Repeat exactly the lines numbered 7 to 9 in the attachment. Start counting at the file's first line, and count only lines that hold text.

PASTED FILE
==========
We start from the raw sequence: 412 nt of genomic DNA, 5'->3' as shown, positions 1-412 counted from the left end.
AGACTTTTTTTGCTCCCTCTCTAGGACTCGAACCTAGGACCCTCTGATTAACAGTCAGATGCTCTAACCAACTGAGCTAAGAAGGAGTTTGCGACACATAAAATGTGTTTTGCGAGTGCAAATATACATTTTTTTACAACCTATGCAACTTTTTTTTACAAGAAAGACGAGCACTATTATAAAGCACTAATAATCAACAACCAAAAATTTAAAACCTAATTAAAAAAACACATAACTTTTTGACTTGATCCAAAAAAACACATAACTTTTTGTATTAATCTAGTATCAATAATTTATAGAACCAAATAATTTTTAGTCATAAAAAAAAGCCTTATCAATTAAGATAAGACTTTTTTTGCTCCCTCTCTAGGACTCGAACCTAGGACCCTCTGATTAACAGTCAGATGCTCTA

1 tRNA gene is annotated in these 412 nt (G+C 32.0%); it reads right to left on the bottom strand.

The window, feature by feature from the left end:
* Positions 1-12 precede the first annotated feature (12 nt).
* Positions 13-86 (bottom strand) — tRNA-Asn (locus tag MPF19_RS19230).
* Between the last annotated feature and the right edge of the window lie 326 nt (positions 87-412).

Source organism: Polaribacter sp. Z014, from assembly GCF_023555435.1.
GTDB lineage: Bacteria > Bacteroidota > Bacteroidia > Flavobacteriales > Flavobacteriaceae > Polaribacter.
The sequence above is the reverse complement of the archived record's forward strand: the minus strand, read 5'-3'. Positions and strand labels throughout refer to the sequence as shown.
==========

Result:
* Between the last annotated feature and the right edge of the window lie 326 nt (positions 87-412).

Source organism: Polaribacter sp. Z014, from assembly GCF_023555435.1.
GTDB lineage: Bacteria > Bacteroidota > Bacteroidia > Flavobacteriales > Flavobacteriaceae > Polaribacter.